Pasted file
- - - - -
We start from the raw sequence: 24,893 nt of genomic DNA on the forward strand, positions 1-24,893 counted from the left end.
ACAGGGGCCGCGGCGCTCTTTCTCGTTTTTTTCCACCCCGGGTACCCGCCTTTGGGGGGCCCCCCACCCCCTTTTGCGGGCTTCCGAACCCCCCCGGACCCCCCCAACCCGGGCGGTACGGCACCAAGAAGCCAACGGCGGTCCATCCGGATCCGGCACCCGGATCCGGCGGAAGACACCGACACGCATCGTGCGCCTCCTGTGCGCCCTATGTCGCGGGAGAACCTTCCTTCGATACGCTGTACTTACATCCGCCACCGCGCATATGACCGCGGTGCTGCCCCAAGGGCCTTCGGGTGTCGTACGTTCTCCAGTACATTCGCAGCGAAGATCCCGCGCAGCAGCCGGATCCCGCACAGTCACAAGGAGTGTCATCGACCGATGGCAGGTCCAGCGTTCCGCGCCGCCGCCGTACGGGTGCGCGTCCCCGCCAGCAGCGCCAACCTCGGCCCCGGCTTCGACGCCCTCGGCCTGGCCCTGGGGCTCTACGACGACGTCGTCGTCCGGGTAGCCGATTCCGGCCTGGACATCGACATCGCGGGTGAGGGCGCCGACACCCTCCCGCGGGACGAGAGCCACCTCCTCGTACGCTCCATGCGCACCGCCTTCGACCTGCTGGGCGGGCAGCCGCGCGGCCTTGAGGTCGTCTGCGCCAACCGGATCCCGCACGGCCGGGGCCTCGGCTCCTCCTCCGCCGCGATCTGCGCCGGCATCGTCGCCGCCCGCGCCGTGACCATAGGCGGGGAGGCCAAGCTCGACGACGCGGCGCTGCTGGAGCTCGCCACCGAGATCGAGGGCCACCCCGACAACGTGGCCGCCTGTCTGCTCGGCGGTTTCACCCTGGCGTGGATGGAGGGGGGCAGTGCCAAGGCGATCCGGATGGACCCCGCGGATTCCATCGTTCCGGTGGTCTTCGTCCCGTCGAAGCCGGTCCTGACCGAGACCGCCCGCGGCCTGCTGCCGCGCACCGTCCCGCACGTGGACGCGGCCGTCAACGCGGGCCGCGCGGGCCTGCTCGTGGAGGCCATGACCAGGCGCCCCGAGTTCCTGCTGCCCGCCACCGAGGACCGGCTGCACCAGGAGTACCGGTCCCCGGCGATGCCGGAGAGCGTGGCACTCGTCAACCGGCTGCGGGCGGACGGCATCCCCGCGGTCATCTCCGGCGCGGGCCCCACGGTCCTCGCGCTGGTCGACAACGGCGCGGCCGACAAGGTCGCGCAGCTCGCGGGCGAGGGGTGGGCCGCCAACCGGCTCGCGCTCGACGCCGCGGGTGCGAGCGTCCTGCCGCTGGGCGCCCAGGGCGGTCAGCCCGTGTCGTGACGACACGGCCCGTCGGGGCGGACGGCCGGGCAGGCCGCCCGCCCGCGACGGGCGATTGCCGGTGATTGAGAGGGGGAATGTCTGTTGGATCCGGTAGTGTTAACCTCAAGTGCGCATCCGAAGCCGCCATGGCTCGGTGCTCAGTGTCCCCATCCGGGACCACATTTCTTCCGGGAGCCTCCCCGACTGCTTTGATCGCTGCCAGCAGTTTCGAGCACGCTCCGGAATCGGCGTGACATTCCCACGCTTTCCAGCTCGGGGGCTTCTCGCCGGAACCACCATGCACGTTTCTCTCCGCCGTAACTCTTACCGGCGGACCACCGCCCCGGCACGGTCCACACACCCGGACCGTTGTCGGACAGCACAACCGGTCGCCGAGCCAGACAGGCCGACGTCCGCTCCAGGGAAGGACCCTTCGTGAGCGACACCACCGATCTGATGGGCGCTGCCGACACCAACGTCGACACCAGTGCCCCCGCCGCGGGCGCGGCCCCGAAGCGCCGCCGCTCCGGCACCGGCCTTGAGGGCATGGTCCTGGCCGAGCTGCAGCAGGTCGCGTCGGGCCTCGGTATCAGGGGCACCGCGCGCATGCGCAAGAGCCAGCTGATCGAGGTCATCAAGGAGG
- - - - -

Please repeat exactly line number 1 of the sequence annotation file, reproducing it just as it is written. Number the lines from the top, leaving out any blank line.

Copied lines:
We start from the raw sequence: 24,893 nt of genomic DNA on the forward strand, positions 1-24,893 counted from the left end.